- Seek mediation. This is a process whereby a neutral third party consults with those involved in a conflict to see if the problem can be presented in a way which facilitates a resolution. The mediator may simply listen and ask questions or he/she may suggest other ways of looking at the problem or even possible solutions. Classically this is approach used in most relationship counselling.
- Seek conciliation. This is a similar process to mediation but a little more activist on the part of the third party who will normally attempt to find a solution by proposing a 'third way'.
- Seek arbitration. This is a process involving a third party who, from the beginning, is invited by the conflicting parties to propose a solution. The two parties may have originally agreed merely to consider the proposed solution (non-binding arbitration) or they may have agreed in advance to accept the decision of the arbitrator (binding arbitration). This approach is often used in industrial disputes.
- If absolutely necessary, apply authority or force. If mediation, conciliation and arbitration do not work or the parties are not willing to try them, conflict can be resolved in a fashion by one party imposing his/her solution through authority (she is the parent or he is the line manager) or through force (calling in the police or obtaining a legal injunction). Such a 'settlement' will cause resentment in the party at the receiving end, but sometimes this is the only way to resolve a conflict and move on. I can tell you - as a former trade union negotiator - that sometimes people in conflict want someone to impose a solution, not because they themselves oppose the solution but because they do not want to lose 'face' or be seen by their constituents to have 'given in'.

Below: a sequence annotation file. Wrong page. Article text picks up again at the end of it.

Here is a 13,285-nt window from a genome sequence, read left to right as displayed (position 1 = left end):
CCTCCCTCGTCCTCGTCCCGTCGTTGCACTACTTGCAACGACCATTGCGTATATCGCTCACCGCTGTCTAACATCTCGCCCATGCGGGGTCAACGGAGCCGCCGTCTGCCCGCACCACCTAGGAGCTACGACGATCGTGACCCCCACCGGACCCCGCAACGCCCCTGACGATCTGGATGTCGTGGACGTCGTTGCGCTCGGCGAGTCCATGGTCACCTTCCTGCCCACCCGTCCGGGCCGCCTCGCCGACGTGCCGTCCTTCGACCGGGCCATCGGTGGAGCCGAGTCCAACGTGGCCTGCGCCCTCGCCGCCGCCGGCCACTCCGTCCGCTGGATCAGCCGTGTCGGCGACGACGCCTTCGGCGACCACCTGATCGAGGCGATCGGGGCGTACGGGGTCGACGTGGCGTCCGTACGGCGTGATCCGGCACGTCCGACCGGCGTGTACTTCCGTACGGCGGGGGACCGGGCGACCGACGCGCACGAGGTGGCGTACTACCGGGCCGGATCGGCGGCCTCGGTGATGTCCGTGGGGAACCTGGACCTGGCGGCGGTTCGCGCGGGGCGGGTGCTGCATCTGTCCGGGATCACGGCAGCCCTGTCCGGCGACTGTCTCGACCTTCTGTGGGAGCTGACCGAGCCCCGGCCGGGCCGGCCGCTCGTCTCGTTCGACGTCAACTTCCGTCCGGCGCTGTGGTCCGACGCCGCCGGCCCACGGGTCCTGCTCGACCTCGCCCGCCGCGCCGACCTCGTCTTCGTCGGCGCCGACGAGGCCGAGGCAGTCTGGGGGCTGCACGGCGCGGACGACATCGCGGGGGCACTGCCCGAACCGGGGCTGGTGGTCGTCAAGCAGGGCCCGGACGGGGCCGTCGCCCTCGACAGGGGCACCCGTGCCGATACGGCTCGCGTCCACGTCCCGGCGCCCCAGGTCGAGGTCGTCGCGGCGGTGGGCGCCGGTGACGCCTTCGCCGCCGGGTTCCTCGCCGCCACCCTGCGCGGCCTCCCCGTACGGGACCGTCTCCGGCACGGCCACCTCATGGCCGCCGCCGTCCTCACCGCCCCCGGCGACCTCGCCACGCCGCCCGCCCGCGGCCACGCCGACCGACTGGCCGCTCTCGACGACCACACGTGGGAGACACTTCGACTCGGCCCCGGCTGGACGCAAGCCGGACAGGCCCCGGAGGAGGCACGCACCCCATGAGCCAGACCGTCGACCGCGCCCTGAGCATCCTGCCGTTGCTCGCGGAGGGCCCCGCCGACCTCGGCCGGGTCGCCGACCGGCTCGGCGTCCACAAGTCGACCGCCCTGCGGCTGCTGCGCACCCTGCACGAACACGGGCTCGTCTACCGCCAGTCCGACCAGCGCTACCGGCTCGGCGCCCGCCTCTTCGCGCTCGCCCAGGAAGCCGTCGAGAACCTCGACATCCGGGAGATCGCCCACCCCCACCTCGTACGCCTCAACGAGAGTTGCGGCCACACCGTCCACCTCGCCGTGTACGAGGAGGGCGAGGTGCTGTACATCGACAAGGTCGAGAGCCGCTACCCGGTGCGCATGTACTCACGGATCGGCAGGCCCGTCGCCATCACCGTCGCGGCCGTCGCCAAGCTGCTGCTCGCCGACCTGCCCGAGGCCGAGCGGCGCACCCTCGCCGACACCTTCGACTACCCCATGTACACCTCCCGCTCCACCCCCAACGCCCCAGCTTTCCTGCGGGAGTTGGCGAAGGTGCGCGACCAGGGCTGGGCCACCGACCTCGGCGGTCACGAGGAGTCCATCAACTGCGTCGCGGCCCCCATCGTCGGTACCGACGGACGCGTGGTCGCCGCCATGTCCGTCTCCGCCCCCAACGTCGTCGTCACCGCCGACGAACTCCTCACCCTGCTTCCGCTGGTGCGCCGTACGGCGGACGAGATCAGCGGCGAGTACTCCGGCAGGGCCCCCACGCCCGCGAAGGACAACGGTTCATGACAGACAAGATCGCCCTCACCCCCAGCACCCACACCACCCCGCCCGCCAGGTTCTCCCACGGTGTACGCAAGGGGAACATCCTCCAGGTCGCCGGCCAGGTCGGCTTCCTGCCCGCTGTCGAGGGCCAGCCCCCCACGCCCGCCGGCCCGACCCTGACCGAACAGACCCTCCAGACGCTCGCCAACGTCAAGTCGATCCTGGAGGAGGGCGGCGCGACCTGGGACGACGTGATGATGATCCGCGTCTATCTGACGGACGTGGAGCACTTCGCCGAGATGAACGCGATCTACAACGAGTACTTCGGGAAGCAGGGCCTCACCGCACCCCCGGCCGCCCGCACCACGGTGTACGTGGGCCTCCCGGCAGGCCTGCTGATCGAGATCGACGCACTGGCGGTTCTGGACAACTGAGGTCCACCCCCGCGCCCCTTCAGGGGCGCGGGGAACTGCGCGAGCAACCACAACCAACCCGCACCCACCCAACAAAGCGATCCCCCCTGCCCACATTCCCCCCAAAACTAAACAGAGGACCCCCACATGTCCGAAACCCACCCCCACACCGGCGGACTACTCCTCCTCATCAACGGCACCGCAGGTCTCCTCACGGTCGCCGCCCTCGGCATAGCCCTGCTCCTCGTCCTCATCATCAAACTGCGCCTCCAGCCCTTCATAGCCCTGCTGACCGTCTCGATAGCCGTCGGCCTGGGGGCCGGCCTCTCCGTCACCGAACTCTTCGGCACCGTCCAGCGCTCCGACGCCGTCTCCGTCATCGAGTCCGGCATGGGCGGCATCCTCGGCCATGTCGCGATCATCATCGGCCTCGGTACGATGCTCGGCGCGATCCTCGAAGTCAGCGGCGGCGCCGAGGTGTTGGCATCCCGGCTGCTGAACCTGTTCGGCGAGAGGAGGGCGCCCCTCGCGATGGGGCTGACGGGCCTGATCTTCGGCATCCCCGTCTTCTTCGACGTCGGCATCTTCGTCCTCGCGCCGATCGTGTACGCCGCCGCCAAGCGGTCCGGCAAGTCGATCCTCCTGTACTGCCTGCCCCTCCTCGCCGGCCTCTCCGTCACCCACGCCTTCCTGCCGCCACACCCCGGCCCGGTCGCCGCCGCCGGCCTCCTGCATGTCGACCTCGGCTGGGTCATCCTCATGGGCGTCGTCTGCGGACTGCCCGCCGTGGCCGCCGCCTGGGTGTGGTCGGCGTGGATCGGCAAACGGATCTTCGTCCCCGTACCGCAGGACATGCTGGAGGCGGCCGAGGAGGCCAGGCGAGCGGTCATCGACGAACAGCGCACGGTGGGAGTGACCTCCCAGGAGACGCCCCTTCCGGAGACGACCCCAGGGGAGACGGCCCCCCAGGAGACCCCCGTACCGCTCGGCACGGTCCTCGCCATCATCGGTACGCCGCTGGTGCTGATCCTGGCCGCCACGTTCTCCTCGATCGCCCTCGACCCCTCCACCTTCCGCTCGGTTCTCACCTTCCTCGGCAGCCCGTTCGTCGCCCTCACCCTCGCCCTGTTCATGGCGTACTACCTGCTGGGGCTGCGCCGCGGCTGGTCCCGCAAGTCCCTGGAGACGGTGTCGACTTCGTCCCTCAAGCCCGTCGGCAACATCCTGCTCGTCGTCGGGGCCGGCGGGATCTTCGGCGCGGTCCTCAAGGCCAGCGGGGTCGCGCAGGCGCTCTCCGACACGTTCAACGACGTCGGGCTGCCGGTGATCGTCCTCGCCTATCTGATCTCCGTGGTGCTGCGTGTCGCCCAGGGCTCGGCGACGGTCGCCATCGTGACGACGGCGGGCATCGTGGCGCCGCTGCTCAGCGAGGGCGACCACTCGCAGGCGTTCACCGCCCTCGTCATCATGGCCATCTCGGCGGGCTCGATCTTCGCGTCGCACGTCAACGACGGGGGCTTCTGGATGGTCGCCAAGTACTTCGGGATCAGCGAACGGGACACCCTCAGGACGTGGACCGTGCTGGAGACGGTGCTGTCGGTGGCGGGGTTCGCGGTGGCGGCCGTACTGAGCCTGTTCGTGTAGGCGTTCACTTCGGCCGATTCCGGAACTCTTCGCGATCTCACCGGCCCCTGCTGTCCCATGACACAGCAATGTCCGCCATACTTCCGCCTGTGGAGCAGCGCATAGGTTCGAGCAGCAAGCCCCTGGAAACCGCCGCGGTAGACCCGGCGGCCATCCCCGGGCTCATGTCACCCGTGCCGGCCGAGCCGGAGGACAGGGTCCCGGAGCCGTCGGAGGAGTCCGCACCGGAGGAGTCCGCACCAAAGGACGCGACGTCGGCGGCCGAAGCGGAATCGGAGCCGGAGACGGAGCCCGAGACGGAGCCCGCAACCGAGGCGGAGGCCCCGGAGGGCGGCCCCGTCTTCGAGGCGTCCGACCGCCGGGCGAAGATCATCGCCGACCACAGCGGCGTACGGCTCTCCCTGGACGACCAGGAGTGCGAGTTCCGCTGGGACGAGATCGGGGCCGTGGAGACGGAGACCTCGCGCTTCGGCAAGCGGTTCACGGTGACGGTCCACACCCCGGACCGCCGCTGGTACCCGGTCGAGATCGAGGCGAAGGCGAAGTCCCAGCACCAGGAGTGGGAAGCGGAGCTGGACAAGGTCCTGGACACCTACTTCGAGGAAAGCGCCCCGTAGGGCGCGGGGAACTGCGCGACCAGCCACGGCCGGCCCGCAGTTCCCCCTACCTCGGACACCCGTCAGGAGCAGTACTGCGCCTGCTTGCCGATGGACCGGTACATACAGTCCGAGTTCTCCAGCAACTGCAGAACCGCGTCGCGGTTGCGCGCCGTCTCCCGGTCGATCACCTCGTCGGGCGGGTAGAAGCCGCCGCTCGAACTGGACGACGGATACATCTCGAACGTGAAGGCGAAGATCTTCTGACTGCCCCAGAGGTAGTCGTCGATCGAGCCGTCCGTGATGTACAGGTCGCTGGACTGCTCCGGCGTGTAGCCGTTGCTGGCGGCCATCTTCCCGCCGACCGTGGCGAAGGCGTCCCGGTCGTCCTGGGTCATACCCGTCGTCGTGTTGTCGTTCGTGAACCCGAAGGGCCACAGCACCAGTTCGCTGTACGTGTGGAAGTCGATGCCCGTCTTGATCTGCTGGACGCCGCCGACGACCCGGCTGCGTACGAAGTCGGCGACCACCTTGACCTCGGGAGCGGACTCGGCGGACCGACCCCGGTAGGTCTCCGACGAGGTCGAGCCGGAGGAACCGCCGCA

- If all else fails, wait. Most problems change over time. Either the problem solves itself because circumstances change or one's attitude to the problem changes as the heat dies down and other matters assume more prominence. Therefore, if one cannot solve a dispute and its resolution can wait, maybe the best approach is to leave things alone for a while.
- Accept the situation. Conflict is not like mathematics. There is not always a solution waiting to be found and, if there is a solution, it is unlikely to be the only one. The Swiss psychologist Carl Jung once wrote that "The greatest and most important problems of life are all fundamentally insoluble. They can never be solved but only outgrown."
- Finally, although this advice is about resolving conflict, be aware that conflict cannot always be avoided (especially when fundamental differences, as opposed to perceived differences, are involved) and not all conflict is negative (sometimes it 'clears the air'). The important thing is to keep wasteful and damaging conflict to a minimum and, when it does occur, use the relevant techniques to resolve or at least ease it.
Last modified on 18 April 2007